As a consequence Labour should be far more confident about the issue than they are, as this polls shows they still hold the moral high ground. The Tories can prattle on all they like, but contrary to what every blathering Westminster village idiot pundit thinks, it may actually be hurting them.

  12. @Billy Bob

    Thanks – I agree, their recent by-election polling wasn’t bad at all, and that’s to their credit in a difficult context shared by all pollsters.

    More accuracy is required for national polling, and because the more established online companies have relevant data from earlier GEs, it helps them.
    YouGov were closer in the mayoral election perhaps because they had such experience to draw on,

  13. @MitM
    Those are very cogent points, even though I might take issue about the EU being “perfect” if the only change is to get rid of unrestricted movement of labour.

  14. @Roger M

    Sorry, but I have to take issue with your comments critical of my earlier post on the consistency of YouGov polls and sampling.

    To be clear, what I meant was that this. What YouGov seem to be doing effectively is to minimise the impact of the randomness within the sample on VI, not to avoid there being a random element. The weightings do contribute to this, and the key is to find means of weighting using factors that are highly correlated with VI, in which case there is less scope for fluctuations in VI depending on who exactly is selected from the panel.

  15. Internet forums and polls tend to be very Angry (White) Man. And UKIP get a lot of their support from that section of society. I guess that is why those polls show them having higher levels of support.

    Is it reflected in voting patterns? No. Not normally.

    If it were the case, the Conservatives would have won the last GE comfortably.

  16. It does look a bit like UKIP voters are a little ashamed to say they vote UKIP over the phone.

  17. You can Guarantee which Poll Sky News with be headlining.

    Has Farage got share in BSKyB?

  18. So the last thread was a Scottish thread after all.

  19. Better not mention the prevalence of Saltires here in Argyll.

  20. @ Steve

    Sometimes I switch to Sky news when BBC have someone sitting on the sofa or whatever and have to say although I am very suspicious of them with the Murdoch links I’m not really detecting any bias from them. They tend to like sensationalism and less docu style stuff that the BBC favours but I don’t see them as a Fox News type channel.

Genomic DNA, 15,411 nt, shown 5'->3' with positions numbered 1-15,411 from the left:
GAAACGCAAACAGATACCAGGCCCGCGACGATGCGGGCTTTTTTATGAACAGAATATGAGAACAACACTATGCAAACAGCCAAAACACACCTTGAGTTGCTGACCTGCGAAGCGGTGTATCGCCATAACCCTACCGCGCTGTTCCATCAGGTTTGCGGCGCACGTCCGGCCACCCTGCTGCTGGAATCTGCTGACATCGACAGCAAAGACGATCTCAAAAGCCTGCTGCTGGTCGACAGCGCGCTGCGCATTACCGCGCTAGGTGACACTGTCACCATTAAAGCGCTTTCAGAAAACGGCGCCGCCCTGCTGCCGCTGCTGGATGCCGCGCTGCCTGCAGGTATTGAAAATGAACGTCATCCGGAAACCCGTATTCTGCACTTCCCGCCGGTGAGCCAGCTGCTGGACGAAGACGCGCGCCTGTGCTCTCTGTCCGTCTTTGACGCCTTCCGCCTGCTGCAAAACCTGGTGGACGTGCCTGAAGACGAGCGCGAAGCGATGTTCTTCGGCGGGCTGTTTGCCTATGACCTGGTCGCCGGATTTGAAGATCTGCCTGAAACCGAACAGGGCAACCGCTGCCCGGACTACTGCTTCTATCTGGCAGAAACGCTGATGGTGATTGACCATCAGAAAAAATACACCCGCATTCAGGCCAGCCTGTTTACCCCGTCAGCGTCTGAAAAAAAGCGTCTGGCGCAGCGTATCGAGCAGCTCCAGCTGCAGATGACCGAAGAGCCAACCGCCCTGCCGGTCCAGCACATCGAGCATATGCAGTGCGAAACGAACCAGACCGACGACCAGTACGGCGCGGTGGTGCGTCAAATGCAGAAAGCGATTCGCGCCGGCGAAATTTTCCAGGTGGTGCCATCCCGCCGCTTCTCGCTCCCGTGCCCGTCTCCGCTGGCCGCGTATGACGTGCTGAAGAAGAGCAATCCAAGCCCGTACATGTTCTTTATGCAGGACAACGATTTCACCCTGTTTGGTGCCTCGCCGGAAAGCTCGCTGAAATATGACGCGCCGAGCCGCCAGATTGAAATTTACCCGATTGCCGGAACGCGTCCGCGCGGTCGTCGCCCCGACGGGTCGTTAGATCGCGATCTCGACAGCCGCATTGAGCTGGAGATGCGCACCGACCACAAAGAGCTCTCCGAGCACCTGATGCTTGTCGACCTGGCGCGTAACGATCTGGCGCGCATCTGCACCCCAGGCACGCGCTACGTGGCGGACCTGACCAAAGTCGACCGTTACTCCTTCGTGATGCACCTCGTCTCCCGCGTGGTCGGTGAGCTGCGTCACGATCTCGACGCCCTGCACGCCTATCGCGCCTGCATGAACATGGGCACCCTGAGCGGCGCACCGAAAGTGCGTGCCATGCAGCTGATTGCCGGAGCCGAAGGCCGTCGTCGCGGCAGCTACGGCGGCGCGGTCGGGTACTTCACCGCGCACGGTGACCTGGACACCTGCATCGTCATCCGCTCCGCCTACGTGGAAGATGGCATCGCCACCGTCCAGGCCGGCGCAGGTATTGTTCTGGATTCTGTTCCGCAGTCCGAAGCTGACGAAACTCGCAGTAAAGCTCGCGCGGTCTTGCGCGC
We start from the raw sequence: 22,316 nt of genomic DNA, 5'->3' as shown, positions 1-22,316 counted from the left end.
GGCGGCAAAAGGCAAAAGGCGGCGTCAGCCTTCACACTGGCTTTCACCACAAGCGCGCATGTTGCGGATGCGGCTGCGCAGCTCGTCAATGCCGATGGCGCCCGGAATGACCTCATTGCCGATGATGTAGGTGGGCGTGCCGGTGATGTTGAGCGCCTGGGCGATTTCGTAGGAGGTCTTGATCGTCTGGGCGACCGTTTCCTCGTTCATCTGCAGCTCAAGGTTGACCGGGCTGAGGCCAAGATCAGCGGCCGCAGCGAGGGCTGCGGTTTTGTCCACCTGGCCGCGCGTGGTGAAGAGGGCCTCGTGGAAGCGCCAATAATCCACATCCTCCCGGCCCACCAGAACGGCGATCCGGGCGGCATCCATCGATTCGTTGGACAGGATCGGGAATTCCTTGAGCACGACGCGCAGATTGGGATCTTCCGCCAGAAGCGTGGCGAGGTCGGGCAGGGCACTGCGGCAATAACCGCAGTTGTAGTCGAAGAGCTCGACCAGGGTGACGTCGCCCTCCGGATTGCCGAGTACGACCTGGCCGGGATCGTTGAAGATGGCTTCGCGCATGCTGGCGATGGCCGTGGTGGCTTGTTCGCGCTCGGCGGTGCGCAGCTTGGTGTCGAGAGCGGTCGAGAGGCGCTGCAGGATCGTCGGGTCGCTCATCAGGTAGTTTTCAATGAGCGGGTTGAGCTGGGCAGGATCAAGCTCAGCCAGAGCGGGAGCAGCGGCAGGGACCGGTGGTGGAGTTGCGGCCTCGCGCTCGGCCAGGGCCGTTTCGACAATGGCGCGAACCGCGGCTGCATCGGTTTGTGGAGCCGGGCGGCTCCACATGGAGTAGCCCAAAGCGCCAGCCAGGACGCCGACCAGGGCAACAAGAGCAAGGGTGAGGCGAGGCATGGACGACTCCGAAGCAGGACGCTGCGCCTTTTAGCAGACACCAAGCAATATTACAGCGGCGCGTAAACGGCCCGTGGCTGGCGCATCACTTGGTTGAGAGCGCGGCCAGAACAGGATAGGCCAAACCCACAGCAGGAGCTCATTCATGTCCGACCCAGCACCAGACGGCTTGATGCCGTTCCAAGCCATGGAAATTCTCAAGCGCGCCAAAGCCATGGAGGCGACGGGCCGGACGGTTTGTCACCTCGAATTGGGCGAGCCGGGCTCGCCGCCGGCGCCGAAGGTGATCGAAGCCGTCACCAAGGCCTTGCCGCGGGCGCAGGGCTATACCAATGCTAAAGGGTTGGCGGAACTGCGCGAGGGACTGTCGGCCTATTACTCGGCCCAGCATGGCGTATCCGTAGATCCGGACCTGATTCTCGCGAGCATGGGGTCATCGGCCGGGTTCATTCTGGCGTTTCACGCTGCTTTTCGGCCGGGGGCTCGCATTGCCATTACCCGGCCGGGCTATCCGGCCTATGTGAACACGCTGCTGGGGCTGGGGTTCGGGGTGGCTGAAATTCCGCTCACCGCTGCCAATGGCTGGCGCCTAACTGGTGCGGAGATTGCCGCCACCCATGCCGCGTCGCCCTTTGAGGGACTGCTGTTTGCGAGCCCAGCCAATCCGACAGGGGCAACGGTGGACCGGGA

I wonder if the Tory press are waking up to the threat of UKIP the Survation poll linked to the Daily Mail article which was very much vote UKIP get Milliband. Equally a lot of replies from those angry white men seemed to be ‘don’t care’.

  21. MimM:


    I am more and more envious of your close relationship with so many famous poiiticians.

    What does he call you?

  22. Paul

    Who do you think it was that told him about signing off with LOL in the first place? :P

    And mostly I call him DC (his initials) and he calls me CD (my initials)

  23. MinM

    Oh: he said he calls you YT.

    I didn’t ask why.

  24. I don’t get it

    What does YT stand for?

  25. I dunno – he didn’t say. He seemed fond of you tho’.

  26. Anthony

    from Ian BellHerald 1st December.

    “UKIP ……….claiming support at 8% [in Scotland], double its previous figure, but that survey involved a 3% margin of error and reflected a continuing Tory decline. ”

    3% MOE on Scottish sample?

  27. Guess I’ll never know.

    Still it’s nice to see Vlad has finally found someone else to give that spare Russian passport to. He’s been trying to get my photo and details to put on it for months.

  28. MintM

    Haven’t we all ! [LOL]

    I thought you callled him Vladdo anyway.

  29. I personally think that the level of UKIP support is between 10 and 15% at present, however it is likely that it will reach 15 at least by the May election. They will need roughly 12% for an MP in Boston and Skegness based on a Ratio formula (assuming that the CON support is around 32 and LAB around 40), which is a more accurate method of forecasting than UNS for UKIP. My forecasts strangely match up within a couple of percent with UKIP’s vote shares in the Middlesborough, Croydon North, and Rotherham by-elections when done nationwide. Their vote is more concentrated than one might think, they only would need a few percent more to get MPs in Devon as well. In fact their support is very well concentrated in the South West, I expect that many retired former Lib Dem voters may turn to UKIP in the South West, for view of it being a party of protest (exactly why they voted Lib Dem last time round).

  30. Only in private :P

  31. True :)

    If November by-election seats are matched (excluding Corby as it didn’t have a UKIP candidate in 2010 therefore there is nothing to compare to) according to a ratio method UKIP are on 14% nationwide, which seems quite reasonable. This would mean they could get a few seats (Boston and Skegness, Devon North, and Devon East look most likely though if they put enough work in, the County Council elections will be an excellent indicator of their support in these areas)

  32. Shevii

    “Vote UKIP get Milliband – don’t care” does seem to be a common (official?) mantra of UKIP blogger(s).